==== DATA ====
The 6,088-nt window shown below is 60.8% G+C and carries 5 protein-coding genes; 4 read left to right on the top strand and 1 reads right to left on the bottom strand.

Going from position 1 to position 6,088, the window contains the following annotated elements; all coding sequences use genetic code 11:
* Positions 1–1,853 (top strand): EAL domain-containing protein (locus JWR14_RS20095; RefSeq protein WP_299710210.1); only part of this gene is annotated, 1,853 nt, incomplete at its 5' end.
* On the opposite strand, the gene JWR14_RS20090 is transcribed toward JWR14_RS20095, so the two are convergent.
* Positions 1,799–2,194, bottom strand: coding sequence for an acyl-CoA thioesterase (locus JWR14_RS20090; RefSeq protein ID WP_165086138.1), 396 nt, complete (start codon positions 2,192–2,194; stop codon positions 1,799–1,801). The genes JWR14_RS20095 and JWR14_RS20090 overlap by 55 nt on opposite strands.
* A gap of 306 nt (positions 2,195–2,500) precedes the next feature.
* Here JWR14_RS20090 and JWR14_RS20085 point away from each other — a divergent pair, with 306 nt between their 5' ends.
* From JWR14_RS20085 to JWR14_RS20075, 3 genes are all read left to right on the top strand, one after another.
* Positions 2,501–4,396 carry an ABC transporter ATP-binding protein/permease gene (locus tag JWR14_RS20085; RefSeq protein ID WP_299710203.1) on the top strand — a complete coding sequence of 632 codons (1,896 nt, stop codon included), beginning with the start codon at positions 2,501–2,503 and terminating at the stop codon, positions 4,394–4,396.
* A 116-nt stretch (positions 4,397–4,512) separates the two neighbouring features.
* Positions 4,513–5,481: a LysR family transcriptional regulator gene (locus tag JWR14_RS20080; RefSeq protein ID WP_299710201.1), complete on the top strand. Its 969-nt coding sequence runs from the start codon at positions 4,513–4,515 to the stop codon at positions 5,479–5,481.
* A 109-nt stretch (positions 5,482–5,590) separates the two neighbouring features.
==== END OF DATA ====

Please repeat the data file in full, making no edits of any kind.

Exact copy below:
The 6,088-nt window shown below is 60.8% G+C and carries 5 protein-coding genes; 4 read left to right on the top strand and 1 reads right to left on the bottom strand.

Going from position 1 to position 6,088, the window contains the following annotated elements; all coding sequences use genetic code 11:
* Positions 1–1,853 (top strand): EAL domain-containing protein (locus JWR14_RS20095; RefSeq protein WP_299710210.1); only part of this gene is annotated, 1,853 nt, incomplete at its 5' end.
* On the opposite strand, the gene JWR14_RS20090 is transcribed toward JWR14_RS20095, so the two are convergent.
* Positions 1,799–2,194, bottom strand: coding sequence for an acyl-CoA thioesterase (locus JWR14_RS20090; RefSeq protein ID WP_165086138.1), 396 nt, complete (start codon positions 2,192–2,194; stop codon positions 1,799–1,801). The genes JWR14_RS20095 and JWR14_RS20090 overlap by 55 nt on opposite strands.
* A gap of 306 nt (positions 2,195–2,500) precedes the next feature.
* Here JWR14_RS20090 and JWR14_RS20085 point away from each other — a divergent pair, with 306 nt between their 5' ends.
* From JWR14_RS20085 to JWR14_RS20075, 3 genes are all read left to right on the top strand, one after another.
* Positions 2,501–4,396 carry an ABC transporter ATP-binding protein/permease gene (locus tag JWR14_RS20085; RefSeq protein ID WP_299710203.1) on the top strand — a complete coding sequence of 632 codons (1,896 nt, stop codon included), beginning with the start codon at positions 2,501–2,503 and terminating at the stop codon, positions 4,394–4,396.
* A 116-nt stretch (positions 4,397–4,512) separates the two neighbouring features.
* Positions 4,513–5,481: a LysR family transcriptional regulator gene (locus tag JWR14_RS20080; RefSeq protein ID WP_299710201.1), complete on the top strand. Its 969-nt coding sequence runs from the start codon at positions 4,513–4,515 to the stop codon at positions 5,479–5,481.
* A 109-nt stretch (positions 5,482–5,590) separates the two neighbouring features.